Posted on: September 16, 2008 Posted by: Diane Swarts Comments: 0

South Africa. Talks between the executive committees of the Rope Access and Fall Arrest Association (Rafaa) and the Specialist Access Engineering and Manufacturers Association (Saema) have led to an agreement to integrate the two associations into one all encompassing entity, the Institute for Work at Height (IWH).

The new institute will be registered as a non-profit organisation, and the responsibilities and duties of Rafaa and Saema will fall under IWH’s umbrella.

The decision to restructure stemmed from the recognition that Rafaa and Saema share many common objectives and activities within the same sphere of industry, the most obvious commonality being that both associations comprehensively cover all work-at-height fields of activity.

They are both affected by regulations that appear in the Occupational Health and Safety Act and the subsequent Construction Regulations within the Act. Both associations also engage in continuous dialogue and interaction with the Department of Labour.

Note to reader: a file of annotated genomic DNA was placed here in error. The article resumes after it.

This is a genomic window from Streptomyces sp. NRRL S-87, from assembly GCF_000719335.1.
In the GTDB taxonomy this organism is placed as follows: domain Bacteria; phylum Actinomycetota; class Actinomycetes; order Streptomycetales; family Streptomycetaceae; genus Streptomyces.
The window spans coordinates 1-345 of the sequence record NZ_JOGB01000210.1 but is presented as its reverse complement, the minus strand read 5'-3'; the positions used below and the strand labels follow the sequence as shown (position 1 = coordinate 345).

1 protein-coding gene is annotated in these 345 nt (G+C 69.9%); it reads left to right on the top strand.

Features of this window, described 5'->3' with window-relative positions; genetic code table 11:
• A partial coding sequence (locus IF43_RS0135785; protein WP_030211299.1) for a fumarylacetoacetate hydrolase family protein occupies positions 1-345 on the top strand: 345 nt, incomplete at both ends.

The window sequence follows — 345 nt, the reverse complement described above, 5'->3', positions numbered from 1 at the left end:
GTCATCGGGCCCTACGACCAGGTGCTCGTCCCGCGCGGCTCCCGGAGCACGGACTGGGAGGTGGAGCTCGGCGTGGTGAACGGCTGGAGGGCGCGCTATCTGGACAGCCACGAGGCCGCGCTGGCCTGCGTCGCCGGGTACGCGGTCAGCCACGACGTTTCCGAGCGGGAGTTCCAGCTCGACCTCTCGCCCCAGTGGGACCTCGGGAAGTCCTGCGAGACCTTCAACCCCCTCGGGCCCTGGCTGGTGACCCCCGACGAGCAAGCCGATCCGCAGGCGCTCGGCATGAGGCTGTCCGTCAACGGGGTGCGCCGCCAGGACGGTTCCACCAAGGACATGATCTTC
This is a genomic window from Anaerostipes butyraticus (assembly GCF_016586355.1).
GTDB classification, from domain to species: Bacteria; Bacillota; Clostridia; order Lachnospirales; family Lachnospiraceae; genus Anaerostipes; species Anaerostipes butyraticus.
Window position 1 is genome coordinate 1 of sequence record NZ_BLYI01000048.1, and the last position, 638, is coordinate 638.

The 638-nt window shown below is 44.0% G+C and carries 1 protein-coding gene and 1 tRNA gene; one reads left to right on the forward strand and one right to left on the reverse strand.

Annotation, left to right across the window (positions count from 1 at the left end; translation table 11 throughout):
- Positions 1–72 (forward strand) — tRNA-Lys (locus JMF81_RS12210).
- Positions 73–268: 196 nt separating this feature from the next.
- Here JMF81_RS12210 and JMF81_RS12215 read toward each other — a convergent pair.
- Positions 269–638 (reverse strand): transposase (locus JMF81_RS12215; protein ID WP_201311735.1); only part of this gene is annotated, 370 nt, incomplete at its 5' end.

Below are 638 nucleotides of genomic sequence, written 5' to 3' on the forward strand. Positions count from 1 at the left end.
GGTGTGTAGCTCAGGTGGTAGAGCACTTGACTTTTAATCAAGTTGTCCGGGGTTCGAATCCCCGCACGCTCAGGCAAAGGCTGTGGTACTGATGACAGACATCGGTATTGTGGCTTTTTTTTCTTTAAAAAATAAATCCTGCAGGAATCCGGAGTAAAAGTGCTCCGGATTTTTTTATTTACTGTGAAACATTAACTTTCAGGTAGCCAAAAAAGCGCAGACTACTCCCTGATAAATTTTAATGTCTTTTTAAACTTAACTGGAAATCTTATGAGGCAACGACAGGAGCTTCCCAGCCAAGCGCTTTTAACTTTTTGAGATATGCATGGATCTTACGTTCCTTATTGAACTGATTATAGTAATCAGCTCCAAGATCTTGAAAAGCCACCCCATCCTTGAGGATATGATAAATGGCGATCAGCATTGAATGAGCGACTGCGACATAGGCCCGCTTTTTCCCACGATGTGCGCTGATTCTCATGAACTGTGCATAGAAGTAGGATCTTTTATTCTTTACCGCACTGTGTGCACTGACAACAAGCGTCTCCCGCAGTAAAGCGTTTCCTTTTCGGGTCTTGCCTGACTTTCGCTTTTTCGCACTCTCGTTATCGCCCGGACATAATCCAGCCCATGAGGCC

Another commonality between Rafaa and Saema are the two associations’ respective involvement in the development of unit standards, skills programmes and recognition of prior learning programmes, using the same outsourced expertise.

Rafaa chairperson Bob Woods says that skills development in the industry will be one of the key roles of the new IWH, IWHch will act as a mouthpiece for the industry.

Woods says the training and certification system has been alligned with the country’s developing National Qualifications Framework. SABS standards were also aligned with the requirements of Saqa, resulting in eight separate unit standards in rope access and fall arrest skills training.

The transition to the new structure will take effect within a matter of weeks, Woods concludes. "It is hoped that the newly formed IWH will attract many new members in the different categories of membership, resulting in greater representation of the work at height industry as a whole."

Source: Engineering News
By: Darren Parker
Published: 12 Sep 08 – 0:00